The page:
Thursday, February 10, 2005
Since 2000, Harvard associate medical professors Steffie Woolhandler and David Himmelstein, along with Harvard law professor Elizabeth Warren and Ohio University sociology and anthropology professor Deborah Thorne, have been compiling data on bankruptcies in the United States. Their study, published on Feb. 2 by the medical policy journal Health Affairs, found that between 1981 and 2001, medical-related bankruptcies increased by 2,200 percent, an astonishing explosion in a relatively short period of time. This spike far outpaced the 360 percent growth in all personal bankruptcies during roughly the same period.
In addition, the study uncovered surprising information about the affected population. While poor, uninsured Americans have long been the most obvious victims of a defective healthcare system, it's the middle class that suffers most in this case, accounting for about 90 percent of all medical bankruptcies, says Warren.
"The people we found to be profoundly affected are not some distant underclass. They're the very heart of the middle class," Warren says. "These are educated Americans with decent jobs, homes and families. But one stumble, and they end up in complete financial collapse, wiped out by medical bills."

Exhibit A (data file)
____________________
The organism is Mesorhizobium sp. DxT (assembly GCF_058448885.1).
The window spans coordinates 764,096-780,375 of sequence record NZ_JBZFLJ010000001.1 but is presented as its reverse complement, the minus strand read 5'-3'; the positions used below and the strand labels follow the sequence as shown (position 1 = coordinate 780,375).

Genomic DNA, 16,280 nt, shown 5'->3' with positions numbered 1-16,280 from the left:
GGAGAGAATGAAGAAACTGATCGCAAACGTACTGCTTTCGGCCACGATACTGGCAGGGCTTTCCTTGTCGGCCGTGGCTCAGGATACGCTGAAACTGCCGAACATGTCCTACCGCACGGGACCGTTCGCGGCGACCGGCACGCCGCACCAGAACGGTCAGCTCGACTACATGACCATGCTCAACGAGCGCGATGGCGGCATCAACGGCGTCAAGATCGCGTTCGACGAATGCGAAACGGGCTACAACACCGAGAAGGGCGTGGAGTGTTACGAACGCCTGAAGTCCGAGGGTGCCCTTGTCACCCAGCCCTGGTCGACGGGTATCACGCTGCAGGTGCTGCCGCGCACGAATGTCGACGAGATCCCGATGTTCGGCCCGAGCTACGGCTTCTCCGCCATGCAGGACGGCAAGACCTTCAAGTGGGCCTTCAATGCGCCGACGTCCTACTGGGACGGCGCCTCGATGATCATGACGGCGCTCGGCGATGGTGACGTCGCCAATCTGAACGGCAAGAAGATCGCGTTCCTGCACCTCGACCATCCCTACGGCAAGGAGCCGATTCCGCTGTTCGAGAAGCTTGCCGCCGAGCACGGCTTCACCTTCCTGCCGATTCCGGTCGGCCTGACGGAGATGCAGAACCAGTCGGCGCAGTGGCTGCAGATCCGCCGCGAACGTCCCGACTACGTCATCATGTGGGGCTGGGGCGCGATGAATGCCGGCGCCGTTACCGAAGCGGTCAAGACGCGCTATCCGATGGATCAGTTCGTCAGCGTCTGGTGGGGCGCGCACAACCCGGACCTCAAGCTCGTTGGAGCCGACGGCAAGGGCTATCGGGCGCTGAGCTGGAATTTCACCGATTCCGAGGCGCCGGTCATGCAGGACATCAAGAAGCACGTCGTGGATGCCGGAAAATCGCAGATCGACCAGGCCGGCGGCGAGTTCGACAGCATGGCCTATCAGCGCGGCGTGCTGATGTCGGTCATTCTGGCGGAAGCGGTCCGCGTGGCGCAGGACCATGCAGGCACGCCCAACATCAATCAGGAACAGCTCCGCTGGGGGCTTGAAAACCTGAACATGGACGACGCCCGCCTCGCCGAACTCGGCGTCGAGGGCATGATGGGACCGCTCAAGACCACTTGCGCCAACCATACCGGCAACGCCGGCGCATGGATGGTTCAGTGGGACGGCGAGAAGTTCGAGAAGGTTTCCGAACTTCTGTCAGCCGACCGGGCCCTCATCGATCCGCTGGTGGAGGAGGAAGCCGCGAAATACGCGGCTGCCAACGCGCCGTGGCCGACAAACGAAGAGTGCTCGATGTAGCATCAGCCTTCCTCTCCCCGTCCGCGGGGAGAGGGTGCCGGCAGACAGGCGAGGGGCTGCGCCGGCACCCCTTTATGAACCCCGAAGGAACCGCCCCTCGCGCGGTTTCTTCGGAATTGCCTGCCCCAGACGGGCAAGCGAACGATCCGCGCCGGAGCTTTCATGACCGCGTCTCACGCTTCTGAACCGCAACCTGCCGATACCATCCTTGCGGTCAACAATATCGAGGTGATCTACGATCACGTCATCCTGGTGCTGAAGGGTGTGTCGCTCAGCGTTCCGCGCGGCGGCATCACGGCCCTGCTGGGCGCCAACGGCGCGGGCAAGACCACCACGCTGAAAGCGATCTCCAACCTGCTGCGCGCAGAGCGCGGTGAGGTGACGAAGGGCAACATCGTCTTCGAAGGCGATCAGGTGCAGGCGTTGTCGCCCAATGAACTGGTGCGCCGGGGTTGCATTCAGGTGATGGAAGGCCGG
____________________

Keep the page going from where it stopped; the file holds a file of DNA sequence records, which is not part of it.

With so many middle-class American households potentially vulnerable, you might think politicians would seek a solution sensitive to their interests. Yet the momentum in Washington is in the opposite direction – toward bankruptcy "reform" that would make things worse for people who have been financially ruined by illness.
Until 25 years ago, filing for bankruptcy because of debts from a medical problem was virtually unheard of. In 1981, University of Texas law professors conducting bankruptcy research noticed that a handful of the debtors they were studying could never quite pay off their medical bills, but while these bills certainly didn't help, they weren't forcing people into bankruptcy.
Today, by contrast, medical-related debt is the second leading cause of personal bankruptcies, topped only by job loss. Edward Janger, a professor at Brooklyn Law School, gives two reasons for the change: First, there's been a dramatic rise in healthcare costs. In 2002 Americans paid an average of $5,440 in medical expenditures, up $419 from the previous year. A September 2004 study by Families USA found that 14.3 million Americans now hemorrhage more than a quarter of their earnings into healthcare costs.